China June Foreign Investment Rises to Second Highest

By Bloomberg News
(c) 2010 Bloomberg News
Thursday, July 15, 2010; 12:00 AM

July 15 (Bloomberg) -- Foreign direct investment in China rose to the second-highest on record in June, indicating overseas investors' confidence in the country's long-term growth even as the global economic recovery shows signs of weakening.

Investment climbed 39.6 percent to $12.5 billion, the Ministry of Commerce said in Beijing today. That's the most since December 2007 and the fastest pace of growth since December 2009, according to previously released data from the ministry. Estimates among four economists surveyed by Bloomberg News ranged from an increase of 7 percent to 27 percent.

The International Monetary Fund last week raised China's growth forecast to 10.5 percent this year, three times the pace of the U.S., as government policies support consumption and investment. Companies including Volkswagen AG and Tesco Plc. are seeking to increase investment to tap rising incomes in the world's fastest-growing major economy.

"More than ever, the expanding Chinese market is attractive to companies around the world," David Cohen, a Singapore-based economist at Action Economics, said before the data was released. "Even with increased wages and the appreciation of the Chinese currency, it's still a competitive location for production and close to growing markets."

Foreign investment in the first six months of the year rose 19.6 percent to $51.4 billion, after a 14.3 percent increase in the first five months, the ministry said.

The rapid growth in June FDI "reflects a recovery in investor confidence" and investment should be "relatively good" in the second half, Liu Yajun, director of the commerce ministry's foreign investment department, told a briefing in Beijing today. Still, uncertainties including the pace of the global recovery and Europe's debt crisis may cloud the outlook, he said.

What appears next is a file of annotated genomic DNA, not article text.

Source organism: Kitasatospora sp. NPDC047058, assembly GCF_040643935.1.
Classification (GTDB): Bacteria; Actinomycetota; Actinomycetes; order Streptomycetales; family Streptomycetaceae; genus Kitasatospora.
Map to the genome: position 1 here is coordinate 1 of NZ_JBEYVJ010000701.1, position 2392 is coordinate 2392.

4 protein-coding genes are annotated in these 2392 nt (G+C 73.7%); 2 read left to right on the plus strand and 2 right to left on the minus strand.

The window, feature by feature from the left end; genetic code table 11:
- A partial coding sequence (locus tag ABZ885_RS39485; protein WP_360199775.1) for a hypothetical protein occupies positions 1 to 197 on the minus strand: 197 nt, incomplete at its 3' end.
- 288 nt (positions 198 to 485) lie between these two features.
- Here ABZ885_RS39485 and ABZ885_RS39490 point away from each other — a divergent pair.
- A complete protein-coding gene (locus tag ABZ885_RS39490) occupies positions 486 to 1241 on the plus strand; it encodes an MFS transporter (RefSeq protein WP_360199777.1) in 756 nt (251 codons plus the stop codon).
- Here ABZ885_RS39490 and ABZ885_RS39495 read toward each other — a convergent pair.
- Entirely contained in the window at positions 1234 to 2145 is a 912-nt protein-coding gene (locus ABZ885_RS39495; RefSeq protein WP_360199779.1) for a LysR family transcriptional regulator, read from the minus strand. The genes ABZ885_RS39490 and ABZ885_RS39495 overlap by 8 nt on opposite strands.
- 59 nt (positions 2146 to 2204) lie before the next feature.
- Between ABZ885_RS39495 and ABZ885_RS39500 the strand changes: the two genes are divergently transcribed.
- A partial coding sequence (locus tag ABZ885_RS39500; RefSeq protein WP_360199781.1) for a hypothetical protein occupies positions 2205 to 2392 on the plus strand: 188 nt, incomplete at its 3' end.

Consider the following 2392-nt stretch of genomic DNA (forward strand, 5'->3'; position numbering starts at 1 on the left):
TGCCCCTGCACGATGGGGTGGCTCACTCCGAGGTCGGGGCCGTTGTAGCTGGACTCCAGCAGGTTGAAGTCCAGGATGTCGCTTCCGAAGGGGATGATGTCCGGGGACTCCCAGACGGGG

China's economic expansion eased to 10.3 percent in the second quarter and industrial production moderated more than forecast in June, the government said today. HSBC Holdings Plc predicts growth will slip to 9 percent in the second half of the year while UBS AG estimates fourth-quarter growth of 8.5 percent.

"The Chinese economy is slowing, but we're talking about a slowdown to a more sustainable level not a hard landing," Song Seng-Wun, a Singapore-based economist at CIMB Research Pte, said before the data was released.

The prospect of rising incomes and hundreds of millions of people moving into cities is prompting foreign companies to boost investment in the world's most populous nation.

Average earnings rose 82 percent in the five years to end- 2008, the latest figures available from the statistics bureau, and 21 provinces and cities are raising minimum wages by as much as a third. The government is also easing the movement of the population from rural areas to towns and cities to speed up the pace of urbanization which currently stands at about 40 percent, according to official data.

VW, Europe's largest carmaker, said today it signed an agreement to build a new assembly plant in eastern Jiangsu province as part of a plan to double capacity in China, now the world's largest auto market.

Tesco, the U.K's biggest retailer, said in April it will spend 2.5 billion pounds ($3.7 billion) over five years to open shopping malls and hypermarkets in China as sales in its domestic market plateau.

China could see higher foreign investment if it opened more industries including telecommunications, transport and resources to overseas companies, the World Bank said in a July 7 report. Nearly 52 percent of foreign investment last year went to manufacturing, with another 19 percent spent on real estate, according to the National Bureau of Statistics.

The State Council, the nation's Cabinet, in April announced measures including preferential policies for land use and tax breaks, to attract foreign investment into "encouraged categories" such as renewable energy, high-technology and service industries in central and western China.

"We're seeing a lot of interest from foreign companies who want to invest in industries that are just opening to overseas investment," Jack Perkowski, founder of Chinese vehicle components maker ASIMCO Technologies, whose new venture JFP Holdings advises foreign investors wanting to enter or expand in the Chinese market. "We have clients in smart grid, education, health care, distribution all looking at expanding in China."

© 2010